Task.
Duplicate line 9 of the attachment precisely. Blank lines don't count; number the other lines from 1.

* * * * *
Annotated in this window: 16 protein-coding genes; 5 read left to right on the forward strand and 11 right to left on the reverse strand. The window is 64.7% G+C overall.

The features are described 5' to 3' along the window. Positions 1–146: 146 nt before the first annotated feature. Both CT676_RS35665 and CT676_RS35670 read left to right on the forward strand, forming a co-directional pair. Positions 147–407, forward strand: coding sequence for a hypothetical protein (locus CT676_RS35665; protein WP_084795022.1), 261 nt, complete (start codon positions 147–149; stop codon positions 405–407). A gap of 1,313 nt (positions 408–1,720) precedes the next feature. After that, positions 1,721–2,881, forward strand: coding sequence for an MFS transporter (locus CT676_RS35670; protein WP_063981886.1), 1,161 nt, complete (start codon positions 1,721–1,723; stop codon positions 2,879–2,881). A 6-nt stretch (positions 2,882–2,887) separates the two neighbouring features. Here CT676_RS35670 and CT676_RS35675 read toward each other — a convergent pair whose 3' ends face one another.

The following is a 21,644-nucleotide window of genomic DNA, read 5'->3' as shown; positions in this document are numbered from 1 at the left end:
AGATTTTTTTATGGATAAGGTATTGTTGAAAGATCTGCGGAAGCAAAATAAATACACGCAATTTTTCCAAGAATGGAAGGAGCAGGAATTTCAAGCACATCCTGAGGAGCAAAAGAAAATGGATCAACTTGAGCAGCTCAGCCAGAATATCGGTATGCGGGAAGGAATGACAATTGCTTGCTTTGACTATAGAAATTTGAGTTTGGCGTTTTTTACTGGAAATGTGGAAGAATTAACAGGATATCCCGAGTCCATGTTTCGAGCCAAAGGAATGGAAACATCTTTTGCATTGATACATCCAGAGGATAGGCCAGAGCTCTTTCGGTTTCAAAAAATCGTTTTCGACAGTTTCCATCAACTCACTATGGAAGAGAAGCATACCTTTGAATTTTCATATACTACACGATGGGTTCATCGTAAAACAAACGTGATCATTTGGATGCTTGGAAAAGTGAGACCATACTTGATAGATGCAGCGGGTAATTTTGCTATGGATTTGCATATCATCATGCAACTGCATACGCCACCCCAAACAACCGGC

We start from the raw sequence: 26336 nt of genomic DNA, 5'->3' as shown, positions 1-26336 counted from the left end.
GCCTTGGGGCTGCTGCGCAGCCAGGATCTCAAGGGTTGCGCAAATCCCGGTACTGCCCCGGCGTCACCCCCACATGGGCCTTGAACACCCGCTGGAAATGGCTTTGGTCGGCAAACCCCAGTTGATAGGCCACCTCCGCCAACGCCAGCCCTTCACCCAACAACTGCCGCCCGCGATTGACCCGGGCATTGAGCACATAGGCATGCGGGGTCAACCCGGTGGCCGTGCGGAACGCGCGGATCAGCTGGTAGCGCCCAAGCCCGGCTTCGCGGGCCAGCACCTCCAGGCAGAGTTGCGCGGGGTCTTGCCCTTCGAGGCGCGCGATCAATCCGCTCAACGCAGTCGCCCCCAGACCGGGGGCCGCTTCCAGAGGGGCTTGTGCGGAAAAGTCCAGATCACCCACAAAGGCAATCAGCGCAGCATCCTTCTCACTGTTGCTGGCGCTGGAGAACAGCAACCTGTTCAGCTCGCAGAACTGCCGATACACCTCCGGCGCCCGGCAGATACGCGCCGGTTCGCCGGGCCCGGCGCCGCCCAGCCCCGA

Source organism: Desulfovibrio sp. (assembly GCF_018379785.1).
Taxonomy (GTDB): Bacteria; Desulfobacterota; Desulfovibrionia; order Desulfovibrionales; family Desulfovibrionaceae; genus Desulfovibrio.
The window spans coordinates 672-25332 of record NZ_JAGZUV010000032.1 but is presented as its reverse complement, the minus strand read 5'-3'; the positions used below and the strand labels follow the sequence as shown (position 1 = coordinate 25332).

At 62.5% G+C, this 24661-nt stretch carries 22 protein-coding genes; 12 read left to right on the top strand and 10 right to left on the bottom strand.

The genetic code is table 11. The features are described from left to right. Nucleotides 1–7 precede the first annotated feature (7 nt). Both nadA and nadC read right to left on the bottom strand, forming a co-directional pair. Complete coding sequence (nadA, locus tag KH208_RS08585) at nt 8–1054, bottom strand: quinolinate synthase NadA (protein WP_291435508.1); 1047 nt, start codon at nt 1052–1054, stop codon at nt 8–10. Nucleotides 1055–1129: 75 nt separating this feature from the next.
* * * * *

The window spans coordinates 672-25332 of record NZ_JAGZUV010000032.1 but is presented as its reverse complement, the minus strand read 5'-3'; the positions used below and the strand labels follow the sequence as shown (position 1 = coordinate 25332).